When is the right time to lock in a mortgage rate?
This is an open-ended question. I’ve had people ask me when the best time is to lock in their rate even the best time of day or the day of the week. But the best time to lock in a mortgage is usually when the unexpected happens. Any unforeseen shifts in the market are some of the best times to lock in a mortgage. You want to lock it in when it is the lowest that you can go for that time period. It’s kind of like trying to hit a moving target. The time to lock in a loan also depends on the buyer’s circumstances. This is why it is so crucial to work closely with a mortgage broker during this process.
The earliest time in which you could lock in a loan is after the initial loan approval. However, many borrowers choose to wait until they find a home before they lock that rate in. Many homebuyers wait until they have an actual contract before locking in their loan. This is because locked-in rates have expiration dates. You may not be able to find a home during that locked-in time at which case it could expire and you have to start all over. You can extend in a locked rate but it can be more costly. A borrower that chooses a 30-day lock on alone usually cost less than a 60-day lock. As soon as you lock in that rate it is like a ticking clock. You have to find a home and go under contract before the rate expires. However, you could get a lower rate when the time comes but if rates increase during that locked-in period, you are still guaranteed the previous locked-in rate.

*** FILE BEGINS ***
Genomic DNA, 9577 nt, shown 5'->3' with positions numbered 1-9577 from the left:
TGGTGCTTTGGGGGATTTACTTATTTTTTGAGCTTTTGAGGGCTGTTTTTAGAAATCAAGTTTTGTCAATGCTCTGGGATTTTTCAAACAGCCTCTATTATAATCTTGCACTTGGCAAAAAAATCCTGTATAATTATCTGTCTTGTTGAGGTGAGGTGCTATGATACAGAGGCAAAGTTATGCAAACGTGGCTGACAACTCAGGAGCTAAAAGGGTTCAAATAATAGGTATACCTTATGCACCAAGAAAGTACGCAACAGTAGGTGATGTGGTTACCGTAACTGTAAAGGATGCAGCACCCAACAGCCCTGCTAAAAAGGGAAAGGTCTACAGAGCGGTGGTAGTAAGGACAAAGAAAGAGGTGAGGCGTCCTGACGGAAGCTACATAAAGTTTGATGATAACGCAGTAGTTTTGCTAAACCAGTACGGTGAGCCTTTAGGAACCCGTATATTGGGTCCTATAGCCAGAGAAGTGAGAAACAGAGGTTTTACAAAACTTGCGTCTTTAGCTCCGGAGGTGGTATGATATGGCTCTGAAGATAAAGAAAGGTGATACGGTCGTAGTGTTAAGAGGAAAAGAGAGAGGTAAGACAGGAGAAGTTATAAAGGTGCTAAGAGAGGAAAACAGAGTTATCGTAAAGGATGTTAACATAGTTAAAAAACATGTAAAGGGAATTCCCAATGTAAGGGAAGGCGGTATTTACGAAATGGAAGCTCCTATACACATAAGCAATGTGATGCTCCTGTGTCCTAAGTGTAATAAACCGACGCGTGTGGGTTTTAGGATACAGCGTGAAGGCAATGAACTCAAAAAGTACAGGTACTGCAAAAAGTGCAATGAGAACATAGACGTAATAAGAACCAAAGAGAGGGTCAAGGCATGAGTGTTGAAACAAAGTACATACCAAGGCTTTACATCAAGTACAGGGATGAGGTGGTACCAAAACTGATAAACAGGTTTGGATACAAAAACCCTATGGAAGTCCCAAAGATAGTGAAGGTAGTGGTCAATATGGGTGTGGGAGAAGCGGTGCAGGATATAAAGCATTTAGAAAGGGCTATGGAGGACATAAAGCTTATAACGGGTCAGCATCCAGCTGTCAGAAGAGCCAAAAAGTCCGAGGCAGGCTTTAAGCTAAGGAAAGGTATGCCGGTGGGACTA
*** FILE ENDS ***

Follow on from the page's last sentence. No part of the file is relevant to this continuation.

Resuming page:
Most rate locks are between 10 and 60 days. This guarantees the interest rate for that particular time span. If you choose to extend the lock it will cost you in points. One point is equivalent to 1% of the total loan amount. The more points you pay the lower your rate can be and most lenders can roll the cost into a new loan. If rates arise during your locked-in period you are still safeguarded and guaranteed the previous rate.
If rates drop there are several options for borrowers. You can keep your locked rate as it may not be worth trying to renegotiate over a small reduction but if the rate drops dramatically you could take advantage of the new, lower rate. Lenders use what’s called a float down strategy which allows you to reset your lock to a lower rate. This can be costly though. The best option is to talk to your lender about your current situation when you plan on buying a home, and the best time to lock in your rate.
I would love to talk to you about today’s rates and get you started on the preapproval process. Give me a call today.